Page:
The Church gives several options for the Gospel reading on Easter morning. The option discussed here, Lk 24:1-12, is also the Gospel reading for the Easter Vigil. Another option, Jn 20:1-9, is discussed
here. Lk 24:13-35, suggested for masses later in the day, appears here.
Luke wrote his Gospel and the Acts of the Apostles, in part, to encourage his readers to find evidence that Christ was still alive and at work in the world. Jesus’ own ministry reached its climax in the resurrection. It continued after his ascension in the explosive growth that the apostles led with boldness in the Spirit. In Luke’s thinking, God had sent the Son specifically to reveal the resurrection so that humanity could live without fear of death.
‘Then they returned from the tomb and announced all these things.’ (Lk 24:9)
How has the risen Christ appeared to you?
How can you help others understand Christ’s presence?
This message was sorely needed in Jesus’ day. Although no one would call Jesus’ world secular in the modern sense, the Greco-Roman world had some of the same “disenchanted” aspects as does our own contemporary life. Although religious belief was widespread, Hellenistic thought also produced more atheistic literature than any other Western culture before our own. For many at that time, belief in and service to the gods was a requirement of holidays and sacred seasons or the ceremonies of family and nation. Very little literature of the day speaks of religious obligations arising from personal piety or spiritual development.
Jews were an obvious exception to this. One of their responses to the corrosive influence of Greco-Roman culture was the development of intense devotion. Many Jews recognized in each fulfillment of the Mosaic law an opportunity to encounter God’s own wisdom. Each commandment was an invitation to divine communion. Christians with backgrounds in this kind of Jewish piety had a comparatively easy time finding Christ’s presence. The implications of the resurrection made intuitive sense to them.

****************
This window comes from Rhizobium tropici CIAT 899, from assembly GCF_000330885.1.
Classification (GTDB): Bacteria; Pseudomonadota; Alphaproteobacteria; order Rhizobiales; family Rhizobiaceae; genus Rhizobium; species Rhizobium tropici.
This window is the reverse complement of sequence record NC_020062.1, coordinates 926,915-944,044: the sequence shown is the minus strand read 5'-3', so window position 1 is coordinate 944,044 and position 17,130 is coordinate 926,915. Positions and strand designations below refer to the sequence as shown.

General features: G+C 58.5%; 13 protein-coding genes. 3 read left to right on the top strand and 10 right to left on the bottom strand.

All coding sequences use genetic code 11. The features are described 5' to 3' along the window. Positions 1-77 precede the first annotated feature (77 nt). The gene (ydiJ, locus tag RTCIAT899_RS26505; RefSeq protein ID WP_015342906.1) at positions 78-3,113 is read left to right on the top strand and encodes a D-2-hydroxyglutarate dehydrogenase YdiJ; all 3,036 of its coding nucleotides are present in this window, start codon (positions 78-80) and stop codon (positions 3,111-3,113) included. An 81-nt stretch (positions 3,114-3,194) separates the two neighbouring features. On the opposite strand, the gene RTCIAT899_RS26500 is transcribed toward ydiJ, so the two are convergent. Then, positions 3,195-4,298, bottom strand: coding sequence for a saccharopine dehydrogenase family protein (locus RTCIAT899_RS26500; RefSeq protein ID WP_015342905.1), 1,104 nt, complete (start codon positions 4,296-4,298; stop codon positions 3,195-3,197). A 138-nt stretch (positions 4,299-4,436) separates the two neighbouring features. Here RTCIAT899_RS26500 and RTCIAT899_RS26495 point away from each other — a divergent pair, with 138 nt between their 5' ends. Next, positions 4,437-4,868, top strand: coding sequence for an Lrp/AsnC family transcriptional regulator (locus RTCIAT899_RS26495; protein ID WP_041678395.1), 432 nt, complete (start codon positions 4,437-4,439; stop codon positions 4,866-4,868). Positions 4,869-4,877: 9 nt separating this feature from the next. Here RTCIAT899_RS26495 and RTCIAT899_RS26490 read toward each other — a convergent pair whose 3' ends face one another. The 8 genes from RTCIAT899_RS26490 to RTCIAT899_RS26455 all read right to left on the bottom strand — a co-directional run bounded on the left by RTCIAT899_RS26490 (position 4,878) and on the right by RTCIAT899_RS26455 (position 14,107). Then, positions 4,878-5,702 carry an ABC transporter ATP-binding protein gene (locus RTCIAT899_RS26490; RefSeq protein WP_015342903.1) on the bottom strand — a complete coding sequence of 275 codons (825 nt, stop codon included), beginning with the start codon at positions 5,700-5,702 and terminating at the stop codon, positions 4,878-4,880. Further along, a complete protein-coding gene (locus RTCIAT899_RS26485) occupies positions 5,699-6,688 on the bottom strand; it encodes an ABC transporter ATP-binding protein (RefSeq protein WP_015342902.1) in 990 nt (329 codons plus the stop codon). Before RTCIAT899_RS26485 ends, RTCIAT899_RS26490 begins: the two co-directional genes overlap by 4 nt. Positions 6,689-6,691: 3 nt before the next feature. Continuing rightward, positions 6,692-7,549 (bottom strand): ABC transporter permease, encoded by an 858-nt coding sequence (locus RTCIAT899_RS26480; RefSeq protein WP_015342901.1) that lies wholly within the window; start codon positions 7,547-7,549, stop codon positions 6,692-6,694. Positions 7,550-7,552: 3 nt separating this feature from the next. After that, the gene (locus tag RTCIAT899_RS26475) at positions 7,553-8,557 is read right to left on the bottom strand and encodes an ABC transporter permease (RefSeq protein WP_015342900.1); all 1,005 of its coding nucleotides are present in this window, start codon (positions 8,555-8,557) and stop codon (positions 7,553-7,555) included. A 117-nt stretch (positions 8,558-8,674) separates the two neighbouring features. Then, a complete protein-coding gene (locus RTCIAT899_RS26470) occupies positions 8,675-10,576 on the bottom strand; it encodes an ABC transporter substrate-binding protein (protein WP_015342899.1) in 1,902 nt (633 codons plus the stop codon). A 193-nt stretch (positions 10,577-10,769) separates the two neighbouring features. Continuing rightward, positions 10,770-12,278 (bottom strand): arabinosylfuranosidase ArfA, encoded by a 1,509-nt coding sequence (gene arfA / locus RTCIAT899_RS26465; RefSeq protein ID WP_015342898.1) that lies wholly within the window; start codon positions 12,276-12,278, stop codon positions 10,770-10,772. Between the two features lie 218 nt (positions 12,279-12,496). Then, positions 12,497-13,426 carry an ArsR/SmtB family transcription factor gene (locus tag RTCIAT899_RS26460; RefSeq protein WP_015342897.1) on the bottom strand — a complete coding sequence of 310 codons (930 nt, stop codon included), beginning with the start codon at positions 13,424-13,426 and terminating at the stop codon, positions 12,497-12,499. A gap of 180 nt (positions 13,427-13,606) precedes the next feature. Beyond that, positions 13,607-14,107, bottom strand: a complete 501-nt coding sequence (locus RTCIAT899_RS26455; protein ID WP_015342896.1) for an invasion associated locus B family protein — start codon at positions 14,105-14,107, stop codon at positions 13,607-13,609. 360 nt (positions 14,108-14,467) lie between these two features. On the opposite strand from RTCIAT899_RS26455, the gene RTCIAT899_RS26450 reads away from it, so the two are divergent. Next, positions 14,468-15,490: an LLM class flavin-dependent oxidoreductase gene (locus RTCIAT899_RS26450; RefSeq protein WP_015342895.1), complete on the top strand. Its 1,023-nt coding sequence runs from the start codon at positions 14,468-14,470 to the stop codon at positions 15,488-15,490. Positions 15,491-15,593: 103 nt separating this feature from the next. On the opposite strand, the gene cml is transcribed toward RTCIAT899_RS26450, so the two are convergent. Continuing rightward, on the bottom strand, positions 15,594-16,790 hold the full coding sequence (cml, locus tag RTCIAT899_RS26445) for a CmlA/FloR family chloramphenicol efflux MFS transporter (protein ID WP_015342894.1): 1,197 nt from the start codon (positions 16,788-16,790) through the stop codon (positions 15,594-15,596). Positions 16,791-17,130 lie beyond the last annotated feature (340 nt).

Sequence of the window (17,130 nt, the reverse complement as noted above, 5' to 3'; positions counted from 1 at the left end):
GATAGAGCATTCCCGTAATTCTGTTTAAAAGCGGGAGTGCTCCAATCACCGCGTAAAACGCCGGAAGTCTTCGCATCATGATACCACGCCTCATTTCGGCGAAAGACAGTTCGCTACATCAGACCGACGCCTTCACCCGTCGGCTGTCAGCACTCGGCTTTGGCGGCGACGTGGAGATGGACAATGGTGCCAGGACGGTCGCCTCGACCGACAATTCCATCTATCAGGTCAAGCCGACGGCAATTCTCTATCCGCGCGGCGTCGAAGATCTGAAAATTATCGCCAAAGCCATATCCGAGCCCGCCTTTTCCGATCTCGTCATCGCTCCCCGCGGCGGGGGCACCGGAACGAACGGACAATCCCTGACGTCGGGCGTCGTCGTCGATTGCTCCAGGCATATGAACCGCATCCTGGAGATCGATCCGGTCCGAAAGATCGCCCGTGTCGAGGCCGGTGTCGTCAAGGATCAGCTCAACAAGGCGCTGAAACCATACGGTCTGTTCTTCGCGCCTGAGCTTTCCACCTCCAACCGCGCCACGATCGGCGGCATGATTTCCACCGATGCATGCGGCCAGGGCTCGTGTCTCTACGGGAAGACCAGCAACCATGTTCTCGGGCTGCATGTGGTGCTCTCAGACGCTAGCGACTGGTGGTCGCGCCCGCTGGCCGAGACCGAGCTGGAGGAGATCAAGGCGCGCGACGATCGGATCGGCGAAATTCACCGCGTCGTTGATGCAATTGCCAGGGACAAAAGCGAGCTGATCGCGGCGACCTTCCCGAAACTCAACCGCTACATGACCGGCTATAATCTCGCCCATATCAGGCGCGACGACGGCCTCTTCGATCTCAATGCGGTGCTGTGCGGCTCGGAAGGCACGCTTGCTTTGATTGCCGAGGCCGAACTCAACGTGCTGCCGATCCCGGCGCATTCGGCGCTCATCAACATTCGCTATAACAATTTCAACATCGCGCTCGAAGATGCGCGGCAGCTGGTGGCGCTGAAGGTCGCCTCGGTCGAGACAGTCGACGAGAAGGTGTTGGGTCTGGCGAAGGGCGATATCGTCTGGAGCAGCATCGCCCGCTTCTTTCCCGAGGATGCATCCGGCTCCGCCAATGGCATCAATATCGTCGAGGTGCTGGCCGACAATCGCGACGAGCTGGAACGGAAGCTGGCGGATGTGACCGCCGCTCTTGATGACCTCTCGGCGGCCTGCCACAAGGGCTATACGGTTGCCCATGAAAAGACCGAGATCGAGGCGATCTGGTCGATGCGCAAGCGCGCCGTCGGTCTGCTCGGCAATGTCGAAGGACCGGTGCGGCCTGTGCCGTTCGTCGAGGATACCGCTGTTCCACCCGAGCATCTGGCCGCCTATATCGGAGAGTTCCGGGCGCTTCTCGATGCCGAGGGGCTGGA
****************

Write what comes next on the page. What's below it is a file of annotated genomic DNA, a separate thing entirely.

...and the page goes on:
Greco-Roman converts in Luke’s community, lacking such piety, experienced greater difficulty. Luke’s account in this Sunday’s Gospel passage shows one way he taught them to find Christ. A moment of wonder for the women—seeing the empty tomb—led to a moment of interpretation by the men in dazzling garments, who reminded the women of Jesus’ own teaching. The combination of their experience at the tomb with their recollection of the message of Jesus stirred belief in the women, who then went and announced what they had seen. The wonder would have made no sense without Jesus’ own words to interpret it. The angels first, and then the women, played a critical role in bringing the apostles, and every subsequent Christian, to belief. This is the lesson Luke taught his Greco-Roman readers.
We are those messengers today. We bring the good news that Christ is alive and still at work in the life of every person. So many of our brothers and sisters have become numb to the evidence all around them that Christ is alive and active. With no interpreters to help make sense of the signs of Christ’s presence, the significance of these moments slips by, and the anxieties of everyday life eventually drown them out.
One of Luke’s favorite motifs is the arrival of the divine in the midst of the everyday. Angels sing to shepherds tending their flocks, a miraculous catch turns fishermen into apostles, and a tax collector meets Jesus at his customs post. A messenger is always necessary to bring transformation out of a moment of wonder. We must be that voice, showing all that Jesus Christ is still alive and at work among us.